A/B test information retrieval is an overhead for all features running A/B tests. High performance is an uncompromisable top priority for Thomas since the very beginning. Thanks to the real-time assignment design, Thomas is able to easily keep all necessary data in memory when serving user assignment requests. Moreover, it’s written in “sleek performant low-overhead Scala code with high-order functions that would run on anything. Period. End of sentence.” When running on a MacBook Pro, with about two dozens of ongoing experiments, server-side response time 95th percentile is 4ms, 99th percentile is 8ms. When running on production servers at iHeartRadio, the 99th percentile server-side response time is 1ms.
Modular and lightweight
Thomas is developed in small modules so that users can pick what they need.
- thomas-core: core logic and algorithms
- thomas-http4s: library for creating an HTTP service using Http4s, also runs out of box
- thomas-play: library for creating an HTTP service using Play framework
- thomas-play-example: an example Thomas http service application using thomas-play and Play Framework
- thomas-mongo: data access layer using MongoDB
- thomas-client: the distributed client that provides assignment by running the algorithm locally
- thomas-analysis: Bayesian analysis utilities
- thomas-cli: Command line interface using
- thomas-bandit: WIP core logic for Bayesian multi-arm bandit
- thomas-spark: Integration with Spark for distributed batch assignment
- thomas-dynamo: WIP dynamo DB based Data access layer for multi-arm bandit related data
- thomas-stream: WIP streaming process of analytics data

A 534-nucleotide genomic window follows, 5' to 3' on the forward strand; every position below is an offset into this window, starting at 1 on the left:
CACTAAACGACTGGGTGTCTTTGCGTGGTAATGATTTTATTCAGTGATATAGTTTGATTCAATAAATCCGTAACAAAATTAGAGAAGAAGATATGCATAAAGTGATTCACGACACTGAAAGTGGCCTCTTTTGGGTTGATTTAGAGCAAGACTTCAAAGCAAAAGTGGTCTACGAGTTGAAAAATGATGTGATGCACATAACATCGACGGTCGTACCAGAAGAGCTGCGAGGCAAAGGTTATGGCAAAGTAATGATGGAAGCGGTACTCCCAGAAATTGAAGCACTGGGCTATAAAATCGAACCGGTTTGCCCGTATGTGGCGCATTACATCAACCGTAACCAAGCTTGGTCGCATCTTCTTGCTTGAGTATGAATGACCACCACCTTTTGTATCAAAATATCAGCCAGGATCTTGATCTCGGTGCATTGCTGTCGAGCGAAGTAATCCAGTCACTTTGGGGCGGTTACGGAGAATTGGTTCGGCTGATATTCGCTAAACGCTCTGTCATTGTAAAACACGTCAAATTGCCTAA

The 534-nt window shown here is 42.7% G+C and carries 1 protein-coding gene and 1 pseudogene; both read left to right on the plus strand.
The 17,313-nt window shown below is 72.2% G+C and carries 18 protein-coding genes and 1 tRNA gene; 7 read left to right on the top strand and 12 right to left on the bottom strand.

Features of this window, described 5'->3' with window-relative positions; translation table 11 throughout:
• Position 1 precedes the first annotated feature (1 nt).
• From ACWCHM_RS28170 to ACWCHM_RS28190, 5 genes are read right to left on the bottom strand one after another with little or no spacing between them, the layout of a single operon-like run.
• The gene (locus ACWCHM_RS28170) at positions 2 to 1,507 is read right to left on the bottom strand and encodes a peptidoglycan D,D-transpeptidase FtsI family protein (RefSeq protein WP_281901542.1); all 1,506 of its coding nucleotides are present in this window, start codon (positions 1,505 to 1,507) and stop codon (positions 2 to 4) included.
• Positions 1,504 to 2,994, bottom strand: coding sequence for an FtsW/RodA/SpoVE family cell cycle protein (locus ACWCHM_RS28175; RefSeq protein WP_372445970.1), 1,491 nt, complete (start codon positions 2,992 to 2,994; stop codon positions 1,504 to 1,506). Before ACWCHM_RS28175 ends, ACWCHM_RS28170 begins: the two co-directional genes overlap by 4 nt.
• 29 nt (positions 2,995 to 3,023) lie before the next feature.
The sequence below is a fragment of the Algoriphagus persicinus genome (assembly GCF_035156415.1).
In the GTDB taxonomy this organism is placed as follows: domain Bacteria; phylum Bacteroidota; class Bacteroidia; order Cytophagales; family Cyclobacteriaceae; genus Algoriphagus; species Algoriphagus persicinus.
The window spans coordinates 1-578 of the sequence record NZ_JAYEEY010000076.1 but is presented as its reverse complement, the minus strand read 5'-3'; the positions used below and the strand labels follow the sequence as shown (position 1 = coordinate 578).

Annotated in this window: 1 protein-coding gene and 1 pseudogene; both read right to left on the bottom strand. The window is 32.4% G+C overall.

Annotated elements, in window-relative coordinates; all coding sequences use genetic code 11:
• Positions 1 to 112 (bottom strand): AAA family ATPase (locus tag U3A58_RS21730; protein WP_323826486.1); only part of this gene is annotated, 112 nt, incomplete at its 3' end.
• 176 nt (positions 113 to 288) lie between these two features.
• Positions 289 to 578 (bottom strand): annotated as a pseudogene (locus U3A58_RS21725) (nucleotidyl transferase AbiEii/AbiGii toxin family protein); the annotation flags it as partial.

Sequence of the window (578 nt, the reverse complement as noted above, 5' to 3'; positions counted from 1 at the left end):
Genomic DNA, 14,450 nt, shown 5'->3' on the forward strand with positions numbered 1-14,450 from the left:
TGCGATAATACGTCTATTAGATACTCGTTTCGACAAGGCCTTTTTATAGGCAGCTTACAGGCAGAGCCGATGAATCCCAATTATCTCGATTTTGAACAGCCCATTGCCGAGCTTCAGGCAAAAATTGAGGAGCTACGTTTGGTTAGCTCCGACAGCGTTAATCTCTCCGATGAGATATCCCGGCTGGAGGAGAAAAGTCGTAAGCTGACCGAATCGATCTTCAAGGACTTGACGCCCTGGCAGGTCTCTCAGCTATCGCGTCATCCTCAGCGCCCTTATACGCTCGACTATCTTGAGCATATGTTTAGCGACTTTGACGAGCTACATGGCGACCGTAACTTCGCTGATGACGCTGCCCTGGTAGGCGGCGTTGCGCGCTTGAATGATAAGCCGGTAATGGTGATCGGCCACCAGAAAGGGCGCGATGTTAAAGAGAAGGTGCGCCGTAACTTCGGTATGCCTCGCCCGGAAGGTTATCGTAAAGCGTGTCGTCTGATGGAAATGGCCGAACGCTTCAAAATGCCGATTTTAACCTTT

- thomas-kafka: WIP integration of thomas stream and kafka for bandit
- thomas-testkit: Supports for testing systems built on Thomas
- thomas-stress: Stress tests for Thomas web services
Thomas is built to be resilient when serving assignment requests. Using Mau, Thomas web service can withstand a relatively long backend DB downtime, during which the assignments requests continue to be served using last retrieved tests data.
What’s not included / still lacking in Thomas
No built-in analytics
Users of Thomas have to pick and implement their own analytics system. We took the approach that A/B test solution should be decoupled from the analytics solution.
No Admin UI
The HTTP service lib from Thomas makes it easier to set up a REST HTTP API service. The example play app also includes integration with Swagger-UI to make the API services more accessible with a rough Web UI automatically generated from the API service. If a fully functional web UI is needed for less technical persons to administrate A/B tests, it will have to be developed from scratch on top of the API service.
No built-in authentication/authorization for management API
Such an auth system has to be built into the Admin UI on top of the API service.
Documentation is WIP
Thomas at iHeartRadio
Thomas has been serving A/B tests at iHeartRadio for over a year. On a typical day, it runs 20-30 ongoing A/B test experiments with our 120+ million registered users. There were a couple of glitches during the early phase but has been stabilized and issue free for more than half a year. If you are considering running an in-house A/B test platform, please consider giving Thomas a try.
Ready to get started?
Please follow the guide here.
We welcome all feedback and questions. You can either submit a github issue or raise it in Thomas’ gitter channel
Any contribution, big or small, are truly appreciated. We open source Thomas because we believe that a community can build a A/B test library better than a single organization.
Code of conduct
See our Code of Conduct file.
Copyright and License
All code is available to you under the Apache 2 license, available in the COPY file.
Copyright iHeartMedia + Entertainment, Inc., 2018-2019.